Also unlike Bond, there are no vodka martinis but the local hombru (read that aloud- you’ll get it) or moonshine is a good, if dangerous, substitute. This is coconut milk fermented to almost pure spirit. It can be used as disinfectant on all those bites.
Of course coconuts are extremely abundant here. In fact this was the largest coconut plantation in the region during the German, then Australian administrations. This history has provided Tunaniya village with a degree of infrastructure in the form of concrete foundations, wells, septic tanks and drains. All these have been made good use of in building the Centre.
Doing any sort of business in Bougainville is very difficult. Buka (in the north) was the only town not destroyed during the Crisis and so it remains the only place in Bougainville with reliable electricity, a bank, post office and a working airfield. This is despite the fact that most of the population is centred around Arawa, a very 70’s western style town built to serve the Panguna mine. Buka is a very rough 4 hour Landcruiser drive from Arawa, weather permitting. From Tunaniya it’s a day trip so we don’t get our letters often!
Recently a communications centre (or internet café) has been set up in Arawa using generator power and a few phone lines. My process of emailing this note now is to save it to a memory stick and copy it to the web when I next visit Arawa. Naturally bandwidth here is very slow and frustrating when you are not used to it. It reminds me of the early web days! I will probably need to spend 20 minutes and 10 kina to get this through. My old company in Australia would find the communications situation intolerable, but it has made me appreciate what it must have been like for volunteers before the days of email and mobile phones. Even today there are many aid assignments completely cut off.
Any difficulties though are more than made up for here by the people. I knew to disregard all the dire warnings I was given by friends in Australia and PNG about coming here, but I was still unprepared for the fact that the Bougainvillians are certainly the most friendly, vibrant and hopeful community I have come across in my travels. I have made a great many friends here since I arrived and feel welcome everywhere I go. This does not happen in Sydney! The kids are always fun but I particularly enjoy meeting the older people who have seen so much change and impart many wise insights. Often their conversation reveals the high standard of education which the missions provided “in the good old days”. My friend Paul for example is both a subsistence farmer and a scholar of Greek and Latin. We have had many discussions on the Classical Word, the Reformation and Calvanism! You won’t find that in Lonely Planet!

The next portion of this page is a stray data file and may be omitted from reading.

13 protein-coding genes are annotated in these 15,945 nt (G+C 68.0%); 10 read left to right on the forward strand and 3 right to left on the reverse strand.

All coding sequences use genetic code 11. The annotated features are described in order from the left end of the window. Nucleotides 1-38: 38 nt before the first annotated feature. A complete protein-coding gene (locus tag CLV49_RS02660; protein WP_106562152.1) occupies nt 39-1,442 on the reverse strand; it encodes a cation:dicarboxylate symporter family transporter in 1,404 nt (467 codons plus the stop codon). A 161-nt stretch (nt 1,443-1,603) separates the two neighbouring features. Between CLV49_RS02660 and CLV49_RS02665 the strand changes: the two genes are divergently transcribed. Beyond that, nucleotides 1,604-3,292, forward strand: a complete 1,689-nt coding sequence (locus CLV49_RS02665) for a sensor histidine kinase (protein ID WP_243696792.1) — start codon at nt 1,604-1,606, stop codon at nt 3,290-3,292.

I have made a great many friends here since I arrived and feel welcome everywhere I go.
As often happens, it is in the unofficial extra-curricular activities where one makes a real contribution. Since this is a rural environment with few medical facilities, I have provided first aid at a number of accidents. After the initial shock and panic, it is very rewarding to receive a thankful smile from my “patient” when they are bandaged up. Many of the locals had never seen CPR performed before I used it and would now like me to train them in life saving! This needs caution: I’m a qualified First Aider but not a First Aid Trainer so it won’t be a certificate course!
Unfortunately though we did lose someone- a determined suicide by overdose. Apparently suicide is a widespread but generally unspoken problem here. Hopefully it can be addressed through education and open discussion.